Baby’s lungs are still maturing, but most babies born now don't need special care to survive. Your baby can focus now, and sense changes of light outside your body.
Hearing is now fully developed, and your baby can recognise your voice (and probably your partner’s too) – so go ahead and have a chat to your bump! We won't tell.
Wondering what your labour will be like?
It’s getting closer, and you probably can’t help wondering what labour will be like. It's not unusual for your inner fears to express themselves in dreams - that is if you can get any sleep! If you're nervous,you can read our run-down of what really happens during labour. Or try talking to some of the experienced mums on the HiPP Facebook page about your worries – they'll be able to give you the straight scoop.
Have you packed your bags yet?
To avoid any last-minute panic, it's best to get organised well in advance. It's hard to know what you'll need, but our handy checklist will help make sure you don't forget anything important.
Arrangements for the birth
In these last few weeks, you'll want to think about how you plan to get to the hospital or birthing centre and ensure there’s always enough petrol in the car. Make a list of the phone numbers you'll need - from the midwife and hospital numbers to details of the friends and family you’ll want to phone after the birth. Can you use your mobile in the hospital? If not, keep a supply of loose change or a phone card. Change might also come in handy for your partner to use in the hospital canteen - labour can be a long business sometimes!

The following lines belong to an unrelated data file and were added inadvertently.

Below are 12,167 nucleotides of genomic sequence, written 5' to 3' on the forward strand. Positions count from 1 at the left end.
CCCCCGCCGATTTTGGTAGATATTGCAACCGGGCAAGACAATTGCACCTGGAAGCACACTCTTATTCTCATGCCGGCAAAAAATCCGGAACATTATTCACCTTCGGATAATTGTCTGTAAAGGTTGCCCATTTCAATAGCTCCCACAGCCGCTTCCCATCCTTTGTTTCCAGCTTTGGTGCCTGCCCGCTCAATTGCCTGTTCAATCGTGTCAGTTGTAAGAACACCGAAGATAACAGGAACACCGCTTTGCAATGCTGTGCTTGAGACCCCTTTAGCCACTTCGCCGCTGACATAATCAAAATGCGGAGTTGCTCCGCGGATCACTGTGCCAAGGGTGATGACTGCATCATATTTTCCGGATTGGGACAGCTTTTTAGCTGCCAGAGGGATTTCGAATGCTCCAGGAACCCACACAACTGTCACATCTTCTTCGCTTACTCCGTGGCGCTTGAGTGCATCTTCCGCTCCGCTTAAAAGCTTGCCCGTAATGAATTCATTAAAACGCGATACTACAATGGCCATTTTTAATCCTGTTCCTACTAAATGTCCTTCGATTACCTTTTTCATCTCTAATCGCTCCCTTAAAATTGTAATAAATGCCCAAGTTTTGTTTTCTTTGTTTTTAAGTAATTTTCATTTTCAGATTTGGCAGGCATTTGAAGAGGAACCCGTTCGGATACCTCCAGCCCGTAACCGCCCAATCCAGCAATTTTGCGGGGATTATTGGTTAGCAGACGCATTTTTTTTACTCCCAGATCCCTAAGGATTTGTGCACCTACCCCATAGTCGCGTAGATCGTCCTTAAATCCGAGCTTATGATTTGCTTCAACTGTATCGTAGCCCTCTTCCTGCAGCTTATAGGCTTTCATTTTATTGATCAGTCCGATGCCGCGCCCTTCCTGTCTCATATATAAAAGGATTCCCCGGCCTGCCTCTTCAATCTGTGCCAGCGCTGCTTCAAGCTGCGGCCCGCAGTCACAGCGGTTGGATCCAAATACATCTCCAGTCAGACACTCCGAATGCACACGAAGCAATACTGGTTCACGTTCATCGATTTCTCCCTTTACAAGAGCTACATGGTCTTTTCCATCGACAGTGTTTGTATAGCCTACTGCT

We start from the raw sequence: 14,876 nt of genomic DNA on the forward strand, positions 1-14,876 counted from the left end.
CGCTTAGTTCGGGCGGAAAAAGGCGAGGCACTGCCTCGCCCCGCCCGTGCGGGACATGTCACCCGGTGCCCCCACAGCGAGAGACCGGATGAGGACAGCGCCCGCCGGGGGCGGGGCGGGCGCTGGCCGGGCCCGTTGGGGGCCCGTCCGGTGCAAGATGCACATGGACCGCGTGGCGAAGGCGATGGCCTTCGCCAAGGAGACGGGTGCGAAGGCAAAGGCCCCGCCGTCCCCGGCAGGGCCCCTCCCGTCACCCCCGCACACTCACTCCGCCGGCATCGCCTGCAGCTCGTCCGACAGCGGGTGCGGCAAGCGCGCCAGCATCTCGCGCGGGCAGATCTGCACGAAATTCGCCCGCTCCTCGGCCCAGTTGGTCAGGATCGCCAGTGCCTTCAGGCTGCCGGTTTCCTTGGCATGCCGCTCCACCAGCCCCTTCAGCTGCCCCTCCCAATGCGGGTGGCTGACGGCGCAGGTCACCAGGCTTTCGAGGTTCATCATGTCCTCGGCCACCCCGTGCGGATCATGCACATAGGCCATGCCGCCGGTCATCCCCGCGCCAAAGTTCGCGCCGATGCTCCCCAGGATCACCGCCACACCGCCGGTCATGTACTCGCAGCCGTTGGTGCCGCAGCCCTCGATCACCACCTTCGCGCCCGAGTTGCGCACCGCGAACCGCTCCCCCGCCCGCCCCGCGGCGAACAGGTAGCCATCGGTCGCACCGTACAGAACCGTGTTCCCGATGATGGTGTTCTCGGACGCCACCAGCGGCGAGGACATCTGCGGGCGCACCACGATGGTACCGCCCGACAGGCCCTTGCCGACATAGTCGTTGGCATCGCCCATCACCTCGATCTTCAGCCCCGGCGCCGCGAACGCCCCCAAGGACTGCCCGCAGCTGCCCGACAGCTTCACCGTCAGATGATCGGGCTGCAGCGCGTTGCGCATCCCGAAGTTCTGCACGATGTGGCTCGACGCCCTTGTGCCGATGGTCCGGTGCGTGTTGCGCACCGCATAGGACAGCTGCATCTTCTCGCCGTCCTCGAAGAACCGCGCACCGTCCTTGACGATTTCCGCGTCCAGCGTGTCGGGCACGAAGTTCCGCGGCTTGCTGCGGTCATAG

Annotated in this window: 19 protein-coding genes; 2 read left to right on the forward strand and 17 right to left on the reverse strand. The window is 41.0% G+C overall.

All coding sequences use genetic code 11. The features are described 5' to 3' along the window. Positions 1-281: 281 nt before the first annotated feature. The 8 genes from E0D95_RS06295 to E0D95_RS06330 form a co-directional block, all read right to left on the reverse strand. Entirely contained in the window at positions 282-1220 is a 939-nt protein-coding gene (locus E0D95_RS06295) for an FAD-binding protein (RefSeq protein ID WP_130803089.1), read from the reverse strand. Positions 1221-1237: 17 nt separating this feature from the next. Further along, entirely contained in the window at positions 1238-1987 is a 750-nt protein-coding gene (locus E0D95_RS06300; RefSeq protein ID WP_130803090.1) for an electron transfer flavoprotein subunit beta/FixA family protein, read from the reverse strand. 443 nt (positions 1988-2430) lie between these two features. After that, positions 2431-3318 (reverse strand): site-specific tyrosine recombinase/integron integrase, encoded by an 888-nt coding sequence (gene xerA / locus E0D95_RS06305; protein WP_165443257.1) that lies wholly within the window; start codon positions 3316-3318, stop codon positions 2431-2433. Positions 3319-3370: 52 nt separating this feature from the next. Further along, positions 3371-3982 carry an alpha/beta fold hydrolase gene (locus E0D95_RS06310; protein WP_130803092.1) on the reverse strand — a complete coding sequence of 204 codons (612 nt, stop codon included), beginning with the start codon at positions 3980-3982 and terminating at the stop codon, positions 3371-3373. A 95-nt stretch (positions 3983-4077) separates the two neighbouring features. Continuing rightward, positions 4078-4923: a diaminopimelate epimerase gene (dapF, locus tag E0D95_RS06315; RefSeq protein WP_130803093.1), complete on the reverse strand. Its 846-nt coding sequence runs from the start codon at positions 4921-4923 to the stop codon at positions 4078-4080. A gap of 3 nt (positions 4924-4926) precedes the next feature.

If your birth partner plans to stay with you throughout, think about taking a sleeping bag and pillow in the car just in case - plus a supply of snacks for sustenance.
If you haven’t already done so, preparing a birth plan might help you to feel more settled, and will help you to think about all those last-minute arrangements and decisions. Download our handy birth plan.
TENS stands for Transcutaneous Electrical Nerve Stimulation, and it's a great way to help relieve the pain of labour without medication. It's a small box, connected to adhesive pads that you place on your spine. During labour, small electrical impulses from the pads help to block your body's pain signals, and also encourage your body to release endorphins (the “feel-good” chemicals).
If you are planning on using a TENS machine for pain relief during labour, it's a good idea to order it now, so that you have it in time for the birth. Lots of companies hire TENS machines for reasonable prices; a quick internet search will give you multiple options. Once it arrives, make sure that you and your birth partner are both familiar with how the machine works.